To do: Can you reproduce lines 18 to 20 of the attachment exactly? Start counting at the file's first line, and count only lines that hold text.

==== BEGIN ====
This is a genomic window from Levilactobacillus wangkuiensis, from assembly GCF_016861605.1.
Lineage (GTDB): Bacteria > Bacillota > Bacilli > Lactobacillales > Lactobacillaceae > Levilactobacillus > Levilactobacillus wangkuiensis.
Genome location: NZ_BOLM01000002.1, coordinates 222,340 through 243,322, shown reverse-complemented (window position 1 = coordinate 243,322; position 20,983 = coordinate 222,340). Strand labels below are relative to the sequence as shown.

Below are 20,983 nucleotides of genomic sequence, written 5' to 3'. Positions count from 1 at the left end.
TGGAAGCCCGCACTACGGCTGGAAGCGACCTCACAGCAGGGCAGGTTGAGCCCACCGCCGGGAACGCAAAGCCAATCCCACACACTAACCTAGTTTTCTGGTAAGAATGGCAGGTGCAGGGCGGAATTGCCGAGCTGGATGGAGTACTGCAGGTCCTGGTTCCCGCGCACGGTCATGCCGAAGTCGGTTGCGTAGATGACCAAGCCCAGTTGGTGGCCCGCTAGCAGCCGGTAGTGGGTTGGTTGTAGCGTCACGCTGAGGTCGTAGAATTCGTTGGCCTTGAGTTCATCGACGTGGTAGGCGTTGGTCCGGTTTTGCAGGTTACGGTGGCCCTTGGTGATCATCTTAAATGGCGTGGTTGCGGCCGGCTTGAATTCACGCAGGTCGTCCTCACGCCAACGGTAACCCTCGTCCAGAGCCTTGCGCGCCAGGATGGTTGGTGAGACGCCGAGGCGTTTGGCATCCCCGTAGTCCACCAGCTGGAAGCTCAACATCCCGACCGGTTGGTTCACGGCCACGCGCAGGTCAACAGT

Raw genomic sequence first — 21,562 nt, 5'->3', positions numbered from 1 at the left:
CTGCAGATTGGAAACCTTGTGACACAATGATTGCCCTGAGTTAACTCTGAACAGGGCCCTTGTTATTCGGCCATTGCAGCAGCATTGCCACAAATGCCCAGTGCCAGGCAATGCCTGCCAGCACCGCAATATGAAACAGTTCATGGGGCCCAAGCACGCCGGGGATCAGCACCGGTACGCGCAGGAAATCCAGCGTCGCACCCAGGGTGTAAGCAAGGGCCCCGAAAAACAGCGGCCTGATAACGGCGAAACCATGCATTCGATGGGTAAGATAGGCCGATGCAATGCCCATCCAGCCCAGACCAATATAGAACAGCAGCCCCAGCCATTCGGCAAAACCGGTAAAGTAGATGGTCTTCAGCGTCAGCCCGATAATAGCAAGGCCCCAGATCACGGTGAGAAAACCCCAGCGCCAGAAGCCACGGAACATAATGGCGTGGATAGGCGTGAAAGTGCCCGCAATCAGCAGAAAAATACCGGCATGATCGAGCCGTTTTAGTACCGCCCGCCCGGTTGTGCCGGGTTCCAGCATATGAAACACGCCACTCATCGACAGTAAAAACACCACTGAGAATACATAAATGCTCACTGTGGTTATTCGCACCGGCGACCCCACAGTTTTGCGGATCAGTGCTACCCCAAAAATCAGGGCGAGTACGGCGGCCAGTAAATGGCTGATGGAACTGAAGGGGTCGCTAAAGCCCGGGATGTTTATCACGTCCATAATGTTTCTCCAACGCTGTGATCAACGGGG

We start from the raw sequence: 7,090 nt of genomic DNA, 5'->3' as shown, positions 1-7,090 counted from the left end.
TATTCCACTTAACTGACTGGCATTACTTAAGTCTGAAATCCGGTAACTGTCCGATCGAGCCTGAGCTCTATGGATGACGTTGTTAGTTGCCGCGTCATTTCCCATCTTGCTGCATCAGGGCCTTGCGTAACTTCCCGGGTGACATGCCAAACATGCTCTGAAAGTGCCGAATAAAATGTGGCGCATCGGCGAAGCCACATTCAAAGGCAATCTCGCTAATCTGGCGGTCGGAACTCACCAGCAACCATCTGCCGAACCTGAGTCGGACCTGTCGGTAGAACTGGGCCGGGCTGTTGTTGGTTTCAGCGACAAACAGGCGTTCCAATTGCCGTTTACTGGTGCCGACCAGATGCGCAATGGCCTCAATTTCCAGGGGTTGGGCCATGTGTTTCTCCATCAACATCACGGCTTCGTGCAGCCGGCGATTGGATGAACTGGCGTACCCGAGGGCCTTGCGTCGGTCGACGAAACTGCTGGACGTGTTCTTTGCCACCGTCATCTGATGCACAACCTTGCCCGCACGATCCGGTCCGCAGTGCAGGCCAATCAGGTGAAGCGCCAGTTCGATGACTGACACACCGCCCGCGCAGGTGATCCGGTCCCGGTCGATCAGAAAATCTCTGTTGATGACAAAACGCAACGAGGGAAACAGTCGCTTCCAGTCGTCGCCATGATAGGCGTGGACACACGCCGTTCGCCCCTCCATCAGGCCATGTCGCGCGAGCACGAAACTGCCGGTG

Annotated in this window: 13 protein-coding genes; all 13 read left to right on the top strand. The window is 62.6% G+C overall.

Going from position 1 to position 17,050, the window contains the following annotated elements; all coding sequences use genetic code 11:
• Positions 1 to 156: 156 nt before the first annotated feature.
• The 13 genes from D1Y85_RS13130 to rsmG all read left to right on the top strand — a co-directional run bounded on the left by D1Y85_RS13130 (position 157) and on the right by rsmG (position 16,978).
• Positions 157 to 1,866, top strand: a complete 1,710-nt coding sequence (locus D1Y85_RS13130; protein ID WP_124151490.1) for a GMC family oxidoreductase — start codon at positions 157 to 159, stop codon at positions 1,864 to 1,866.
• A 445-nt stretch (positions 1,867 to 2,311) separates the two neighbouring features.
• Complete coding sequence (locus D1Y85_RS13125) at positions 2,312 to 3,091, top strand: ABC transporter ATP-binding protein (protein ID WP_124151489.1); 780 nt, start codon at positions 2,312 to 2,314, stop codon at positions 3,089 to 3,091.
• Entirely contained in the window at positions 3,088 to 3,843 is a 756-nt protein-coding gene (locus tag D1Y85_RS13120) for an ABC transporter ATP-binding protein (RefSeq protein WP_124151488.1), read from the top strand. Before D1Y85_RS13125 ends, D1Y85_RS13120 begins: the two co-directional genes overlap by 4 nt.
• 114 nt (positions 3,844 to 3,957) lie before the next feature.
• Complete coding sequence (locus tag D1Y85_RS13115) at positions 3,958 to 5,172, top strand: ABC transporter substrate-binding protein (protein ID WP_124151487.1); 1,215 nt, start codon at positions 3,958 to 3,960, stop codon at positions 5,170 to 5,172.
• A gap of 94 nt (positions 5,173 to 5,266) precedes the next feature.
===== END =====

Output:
• 114 nt (positions 3,844 to 3,957) lie before the next feature.
• Complete coding sequence (locus tag D1Y85_RS13115) at positions 3,958 to 5,172, top strand: ABC transporter substrate-binding protein (protein ID WP_124151487.1); 1,215 nt, start codon at positions 3,958 to 3,960, stop codon at positions 5,170 to 5,172.
• A gap of 94 nt (positions 5,173 to 5,266) precedes the next feature.